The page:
Makers hit brakes on ABS push
Bosch wants anti-lock systems made compulsory
MOTORBIKE makers are bemused by a call from electronics company Bosch for anti-lock brakes to be compulsory in Australia.
Bosch Australia has boldly stated too many motorcyclists are dying or being hurt because not enough is done to ensure bikes sold here keep up with international braking standards. But there are no international standards, at least not legislated ones. The European Union will make ABS mandatory on road bikes of more than 125cc from 2016 and the Insurance Institute for Highway Safety is lobbying the US administration to adopt similar laws.
Bosch regional president for chassis systems control, Mark Jackman, cites Victorian government research that motorcycles with anti-lock brakes are 37 per cent less likely to be involved in fatal crashes than those without ABS.
The research, regularly cited by Australian road safety bodies and relating to a 2010 US study by Eric Teoh, is out of date.
In a revised study with a bigger data set, released earlier this year, the percentage fell to 31 per cent. And the baseline figures behind the original percentage aren’t eye-catching: 6.4 deaths/10,000 ‘‘ registered vehicle years’’ for non-ABS bikes against 4.1 for ABSequipped machines. Teoh’s study notes that ‘‘ ABS has not significantly reduced crash risk for passenger vehicles . . . but there is reason to expect ABS will be more helpful to motorcycles because of the instability that occurs when either wheel locks (which crash reconstructions show is a common occurrence)’’.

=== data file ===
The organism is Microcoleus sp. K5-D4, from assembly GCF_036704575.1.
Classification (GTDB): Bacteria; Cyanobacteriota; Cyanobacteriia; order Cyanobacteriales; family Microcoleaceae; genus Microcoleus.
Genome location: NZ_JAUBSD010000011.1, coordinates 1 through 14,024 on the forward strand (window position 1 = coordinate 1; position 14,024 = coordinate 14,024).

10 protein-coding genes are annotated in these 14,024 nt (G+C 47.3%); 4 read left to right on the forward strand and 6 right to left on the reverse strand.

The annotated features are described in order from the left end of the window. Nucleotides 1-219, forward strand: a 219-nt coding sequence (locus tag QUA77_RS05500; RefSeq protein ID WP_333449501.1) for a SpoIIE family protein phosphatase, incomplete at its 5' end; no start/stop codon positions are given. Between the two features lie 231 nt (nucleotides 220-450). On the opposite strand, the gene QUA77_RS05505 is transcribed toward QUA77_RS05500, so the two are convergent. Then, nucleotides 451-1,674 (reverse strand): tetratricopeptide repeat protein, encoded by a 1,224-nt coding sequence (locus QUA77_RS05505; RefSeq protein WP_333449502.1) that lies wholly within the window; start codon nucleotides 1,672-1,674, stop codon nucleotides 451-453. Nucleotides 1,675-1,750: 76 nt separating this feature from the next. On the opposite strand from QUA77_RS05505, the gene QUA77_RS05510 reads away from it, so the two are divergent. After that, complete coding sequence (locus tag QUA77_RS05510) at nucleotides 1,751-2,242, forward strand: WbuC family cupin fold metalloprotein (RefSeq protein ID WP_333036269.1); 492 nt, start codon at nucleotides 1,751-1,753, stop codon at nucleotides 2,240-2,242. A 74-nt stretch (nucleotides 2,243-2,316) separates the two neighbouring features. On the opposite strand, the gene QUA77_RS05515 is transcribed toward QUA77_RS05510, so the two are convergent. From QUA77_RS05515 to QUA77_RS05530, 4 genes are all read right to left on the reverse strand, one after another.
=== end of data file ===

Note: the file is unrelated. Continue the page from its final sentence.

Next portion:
He also says that buyers who spend extra for ABS may be more safety conscious generally, ‘‘ thus leading to lower fatal crash rates due to safer riding practices’’.
Bike makers agree that ABS is a valuable safety technology but are not impressed that Bosch is now calling on the Federal government to
‘‘ convene a meeting of motorcycle manufacturers, importers and retailers as well as concerned motorcycle groups and road safety authorities to agree on minimum standards for motorcycle braking systems and a time frame for their introduction’’.
Triumph marketing manager Mark Berger says ABS models are being introduced as they become available. ‘‘ It’s a bit like airbags — consumer interest drove their introduction and the legislators then had to scramble to catch up,’’ Berger says.
‘‘ We expect the same thing to happen here and by 2016 when ABS is mandatory in Europe the system will already be the norm in Australia, not the exception.’’
Honda Australia says ABS is already fitted to most of its road bikes but adds there are occasions where it’s better not to have the software.
‘‘ ABS is not suitable or desirable in some riding conditions such as off-road riding where the rider needs to occasionally lock the front or back wheel,’’ Honda says.
For similar reasons BMW— which fits ABS to all its bikes— enables riders of its dualpurpose machines switch the software off.
Honda adds that the antilock technology is just one measure to improve rider safety and cites training standards and licensing laws as areas that will also save lives. Honda’s HART facilities train 20,000 new riders a year and the company has been a vocal proponent of more rigorous rider training.
Testing times: Bosch puts its motorcycle ABS systems through their paces